The belief in God’s Fatherhood is the belief in the immanence of God. It is the faith that His interests are bound up with the interests of the tiny sparrow, maimed by a stone from some ruthless hand, and perishing in its pain, as surely as with the spiritual progress of Augustine or St. Paul or the genius of Shakespeare. If a sparrow could fall to the ground without God, then one would have very little confidence in the Divine dealings with the greatest soul. A God unjust to a sparrow would be unjust to all. But if God is really the principle, both differentiating and integrating, that made and guides and informs the whole universe, that is the glory of the wayside flower, and of the farthest star; if the hurt sparrow dies into the life that gave it being, then we have hope for the sparrow and for the souls of men. The universe was not cast off by God, to plunge itself into this terrible travail—conflict and anguish and death—without Him. His life and thought are in the slayer and the slain. At the last analysis of inorganic or organic matter we come to God. It is our name for the sum of Being—the All in All.1 [Note: May Kendall.]

He glows above

With scarce an Intervention, presses close

And palpitatingly, His soul o’er ours:

We feel Him, nor by painful reason know!

The everlasting minute of creation

Is felt there; now it is, as it was then;

All changes at His instantaneous will,

Not by the operation of a law

Whose maker is elsewhere at other work.

His hand is still engaged upon His world—

Man’s praise can forward it, man’s prayer suspend,

For is not God all-mighty? To recast

The world, erase old things and make them new,

What costs it Him? So, man breathes nobly there.2 [Note: Browning, Luria.]

But the revelation in Christ shows us that the true God is also transcendent—everywhere present. He was not merely within Jesus by His Spirit, He was at the same time the Father to whom Jesus prayed and whose will He ever sought to do. Immanence is not identity. Man is not himself God, nor the only temple of His presence. Otherwise there would be no God above us to worship, and whose will it is ours to do. As Eckhardt (who has often been accused of the Pantheism which he here opposes) says: “The fundamental thought is the real distinction between God and the world, together with their real inseparability; for only really distinct elements can interpenetrate each other.” As with the growing plant, its life-principle is at once in it as the vital energy (spirit of life) which it obeys in its development, and above it as the Ideal to be realized in its perfection, so is it with man in relation to God. As Jesus taught, the ideal of our life is nothing short of God Himself in the form of sonship towards Him and likeness to Him. It is only when this ideal is reached that man is “one with God,” and that in man the immanent Divine is one with the transcendent. It was this that was realized in Christ and manifested in the culmination of His life in the sacrifice of the Cross.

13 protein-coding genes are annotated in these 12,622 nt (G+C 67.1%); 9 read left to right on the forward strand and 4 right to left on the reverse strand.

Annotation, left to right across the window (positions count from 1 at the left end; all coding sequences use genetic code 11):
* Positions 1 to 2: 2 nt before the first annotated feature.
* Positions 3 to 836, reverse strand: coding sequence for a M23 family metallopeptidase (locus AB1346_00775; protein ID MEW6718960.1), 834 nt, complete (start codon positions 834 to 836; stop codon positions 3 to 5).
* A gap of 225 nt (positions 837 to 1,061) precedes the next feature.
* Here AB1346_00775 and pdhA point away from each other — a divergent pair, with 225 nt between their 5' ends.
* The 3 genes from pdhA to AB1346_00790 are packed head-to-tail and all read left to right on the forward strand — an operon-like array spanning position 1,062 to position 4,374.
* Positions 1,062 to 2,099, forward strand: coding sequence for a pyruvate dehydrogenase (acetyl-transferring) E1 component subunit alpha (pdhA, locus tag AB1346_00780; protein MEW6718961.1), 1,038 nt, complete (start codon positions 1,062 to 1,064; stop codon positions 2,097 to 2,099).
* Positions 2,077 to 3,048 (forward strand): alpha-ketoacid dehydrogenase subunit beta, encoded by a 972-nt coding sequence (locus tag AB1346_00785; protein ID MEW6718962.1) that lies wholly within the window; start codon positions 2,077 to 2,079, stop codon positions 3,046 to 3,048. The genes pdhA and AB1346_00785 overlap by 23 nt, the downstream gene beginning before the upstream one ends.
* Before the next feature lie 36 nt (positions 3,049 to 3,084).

What we need so much for our life is to believe in and realize this presence of God, both as a Holy Spirit within us and as the Infinite Spirit “around us ever.” His presence within makes itself felt in that something that would always lift us higher and lead us to follow and act out that Best which has ever the supreme claim upon us. His presence without is revealed in the Providence that orders our life, in that higher Will which we cannot alter or resist, in trustful acceptance of which in everything we alone can have peace; and in that Greater, Wiser, and Better than ourselves whom the heart craves for, and whom it finds in prayer, on whom we can cast our burdens and be sustained, to whom our labouring souls can come and find rest, to whom we can commit our way, ourselves, and all persons and interests we are concerned for, and find “the peace of God which passeth all understanding” guarding our hearts and minds in Christ Jesus. “Little children,” writes the Apostle, “keep yourselves from idols.” This is the true God and eternal life. We cannot see God, but

High above the limits of my seeing

And folded far within the inmost heart,

And deep below the deeps of conscious being,

Thy splendour shineth; there, O God, Thou art.1 [Note: W. L. Walker.]

An Unknown God

Literature

Burrell (D. J.), The Gospel of Gladness, 96.

Hessey (J. A.), Moral Difficulties, iii. 37.

Knight (W. A.), Things New and Old, 207.

Miller (J.), Sermons Literary and Scientific, 1st Ser., 63.

Neale (J. M.), Sermons preached in a Religious House, i. 27.

Palmer (A. S.), The Motherhood of God, 93.

Price (A. C), Fifty Sermons, x. 137.

Salmon (G.), Cathedral and University Sermons, 103.

Smith (H. A.), Things New and Old, 130.

Stryker (M. W.), The Well by the Gate, 73.

Tyng (S. H.), The People’s Pulpit, New Series, iv. 233.